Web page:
Lymphocyte Interactions with Endothelial Cells

  • Jordan S. Pober
Part of the GWUMC Department of Biochemistry Annual Spring Symposia book series (GWUN)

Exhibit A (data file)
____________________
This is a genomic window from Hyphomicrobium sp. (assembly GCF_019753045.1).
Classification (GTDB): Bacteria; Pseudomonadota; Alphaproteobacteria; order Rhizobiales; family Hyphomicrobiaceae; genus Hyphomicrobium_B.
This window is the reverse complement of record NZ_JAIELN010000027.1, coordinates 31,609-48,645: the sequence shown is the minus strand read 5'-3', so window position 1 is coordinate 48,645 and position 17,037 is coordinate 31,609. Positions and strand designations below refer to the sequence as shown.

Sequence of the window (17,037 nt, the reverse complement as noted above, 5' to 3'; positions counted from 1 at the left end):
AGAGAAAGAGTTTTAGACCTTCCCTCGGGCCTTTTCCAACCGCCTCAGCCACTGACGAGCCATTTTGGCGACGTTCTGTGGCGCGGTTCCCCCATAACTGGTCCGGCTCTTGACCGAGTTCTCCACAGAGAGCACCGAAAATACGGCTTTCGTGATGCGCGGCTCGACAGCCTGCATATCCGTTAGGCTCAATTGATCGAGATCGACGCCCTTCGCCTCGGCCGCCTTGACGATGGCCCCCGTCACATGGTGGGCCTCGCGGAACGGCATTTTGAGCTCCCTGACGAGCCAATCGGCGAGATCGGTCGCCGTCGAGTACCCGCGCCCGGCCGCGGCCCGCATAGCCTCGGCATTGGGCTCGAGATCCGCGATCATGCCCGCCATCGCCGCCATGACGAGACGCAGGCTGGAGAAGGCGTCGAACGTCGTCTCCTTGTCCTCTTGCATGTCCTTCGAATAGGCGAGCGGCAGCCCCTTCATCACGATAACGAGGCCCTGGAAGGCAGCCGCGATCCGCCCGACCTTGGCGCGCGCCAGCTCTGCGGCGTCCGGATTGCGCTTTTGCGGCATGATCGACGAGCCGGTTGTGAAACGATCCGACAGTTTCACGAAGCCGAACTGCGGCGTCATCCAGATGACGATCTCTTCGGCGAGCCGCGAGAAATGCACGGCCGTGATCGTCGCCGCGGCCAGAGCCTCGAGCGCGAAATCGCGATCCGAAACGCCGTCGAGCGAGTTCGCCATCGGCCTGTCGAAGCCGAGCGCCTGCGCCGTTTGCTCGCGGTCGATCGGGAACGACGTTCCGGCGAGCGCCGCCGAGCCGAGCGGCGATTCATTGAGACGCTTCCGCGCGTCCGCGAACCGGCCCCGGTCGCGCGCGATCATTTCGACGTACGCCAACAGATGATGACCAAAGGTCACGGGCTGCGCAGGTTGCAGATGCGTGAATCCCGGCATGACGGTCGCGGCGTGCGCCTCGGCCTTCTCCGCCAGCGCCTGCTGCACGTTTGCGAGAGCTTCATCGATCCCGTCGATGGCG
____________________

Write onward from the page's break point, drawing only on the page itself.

The endothelial lining of the vasculature forms the interface of the vessel wall and peripheral tissues with the blood. Therefore, circulating lymphocytes must contact endothelial cells as they home to a site of immune inflammation. Morphologically, both lymphocytes and endothelial cells appear “activated” during this encounter, but the details and mechanisms of the activation processes are not fully understood. We have used cultured human endothelial cells (HEC) and peripheral blood mononuclear cells (PBMC) to study potential interactions between these cell types. In bulk coculture, HEC activate allogeneic T cells, leading PBMC to proliferate. In contrast, dermal fibroblasts or vascular smooth muscle cells do not induce allogeneic PBMC proliferation. The HEC modify the response of PBMC to exogenous stimulation; inclusion of HEC in a culture of PBMC stimulated by phytohemagglutinin leads to increased PBMC proliferation and up to ten-fold or greater enhancement of interleukin 2 production. The phenotypes in the proliferating PBMC are altered by the presence of HEC. Prior to coculture with PBMC, HEC do not express class II major histocompatibility complex (MHC) antigens, the major stimulus of PBMC proliferation to allogeneic PBMC. However, within 1–2 days of coculture, the HEC uniformly express class II molecules. Since PBMC proliferation begins on day 4 or 5, the induced HEC class II molecules could be involved in the T cell activation. Immune interferon (IFN-7), a mediator secreted by activated T cells, mimics the effect of coculture by inducing class II molecules. All three class II loci (DR, DP, DQ) are activated, leading to de novo appearance of mRNA and surface antigen expression. The IFN-7 also induces quantitatively comparable expression of class II molecules on dermal fibroblasts or smooth muscle cells, but such cells still fail to stimulate allogeneic PBMC, even in the presence of exogenous interleukin 1. It appears unlikely that this “defect” resides in tissue-specific structural differences of the class II molecules, since IFN-γ-treated dermal fibroblasts are lysed by class-II-specific cytolytic T lymphocyte clones and activate cloned helper T cells. Coculture of HEC with PBMC or treatment with IFN-γ causes cultured HEC to undergo morphological changes. Specifically, IFN-γ-treated HEC become plump and elongated, overlap, rearrange their actin filaments, and lose their matrix-associated fibronectin. These morphological changes are not seen with IFN-γ-treated dermal fibroblasts, nor can they be induced in HEC cultures by nonimmune interferons (IFN-α,ß). Tumor necrosis factor (TNF), a product of activated monocytes, causes IFN-γ-like morphological changes in HEC cultures. Low concentrations of TNF and IFN-γ act synergistically, whereas higher concentrations of these mediators in combination produce unique effects. Murine monoclonal antibody H4/18 detects an antigen induced on HEC by coculture with PBMC. In contrast to the modulation of MHC antigens, which plateau after several days and persist, the antigen recognized by H4/18 peaks in several hours and disappears. This transient induction can be mimicked by TNF and interleukin 1, but not IFN--y. and parallels several othcr transicntly expressed HEC properties such as procoagulant activity and leukocyte adhesion. These studies demonstrate that the interaction of lymphocytes and endothelium in culiure alters the behavior and phenotype of both cells and suggest that lymphokines, acting separatcly and in combination. may mediale many of these interactions.